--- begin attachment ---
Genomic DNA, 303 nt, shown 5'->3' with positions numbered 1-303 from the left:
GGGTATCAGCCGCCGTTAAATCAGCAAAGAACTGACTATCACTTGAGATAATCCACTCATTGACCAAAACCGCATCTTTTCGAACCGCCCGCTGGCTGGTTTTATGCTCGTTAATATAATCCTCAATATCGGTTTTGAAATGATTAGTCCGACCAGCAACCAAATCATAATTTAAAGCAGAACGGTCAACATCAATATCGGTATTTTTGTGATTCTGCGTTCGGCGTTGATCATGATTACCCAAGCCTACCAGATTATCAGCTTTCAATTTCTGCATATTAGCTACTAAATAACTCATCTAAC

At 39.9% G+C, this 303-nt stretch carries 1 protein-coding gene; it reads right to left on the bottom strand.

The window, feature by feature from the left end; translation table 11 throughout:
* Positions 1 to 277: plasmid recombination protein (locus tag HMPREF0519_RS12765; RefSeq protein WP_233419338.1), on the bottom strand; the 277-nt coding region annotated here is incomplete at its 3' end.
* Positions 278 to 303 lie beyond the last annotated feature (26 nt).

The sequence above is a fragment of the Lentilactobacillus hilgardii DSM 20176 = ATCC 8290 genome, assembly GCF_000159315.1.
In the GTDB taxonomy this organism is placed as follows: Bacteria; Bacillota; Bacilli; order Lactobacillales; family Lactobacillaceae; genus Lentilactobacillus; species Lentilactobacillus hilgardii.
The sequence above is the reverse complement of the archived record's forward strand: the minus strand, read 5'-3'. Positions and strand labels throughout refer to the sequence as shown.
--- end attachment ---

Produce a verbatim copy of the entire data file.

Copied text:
Genomic DNA, 303 nt, shown 5'->3' with positions numbered 1-303 from the left:
GGGTATCAGCCGCCGTTAAATCAGCAAAGAACTGACTATCACTTGAGATAATCCACTCATTGACCAAAACCGCATCTTTTCGAACCGCCCGCTGGCTGGTTTTATGCTCGTTAATATAATCCTCAATATCGGTTTTGAAATGATTAGTCCGACCAGCAACCAAATCATAATTTAAAGCAGAACGGTCAACATCAATATCGGTATTTTTGTGATTCTGCGTTCGGCGTTGATCATGATTACCCAAGCCTACCAGATTATCAGCTTTCAATTTCTGCATATTAGCTACTAAATAACTCATCTAAC

At 39.9% G+C, this 303-nt stretch carries 1 protein-coding gene; it reads right to left on the bottom strand.

The window, feature by feature from the left end; translation table 11 throughout:
* Positions 1 to 277: plasmid recombination protein (locus tag HMPREF0519_RS12765; RefSeq protein WP_233419338.1), on the bottom strand; the 277-nt coding region annotated here is incomplete at its 3' end.
* Positions 278 to 303 lie beyond the last annotated feature (26 nt).

The sequence above is a fragment of the Lentilactobacillus hilgardii DSM 20176 = ATCC 8290 genome, assembly GCF_000159315.1.
In the GTDB taxonomy this organism is placed as follows: Bacteria; Bacillota; Bacilli; order Lactobacillales; family Lactobacillaceae; genus Lentilactobacillus; species Lentilactobacillus hilgardii.
The sequence above is the reverse complement of the archived record's forward strand: the minus strand, read 5'-3'. Positions and strand labels throughout refer to the sequence as shown.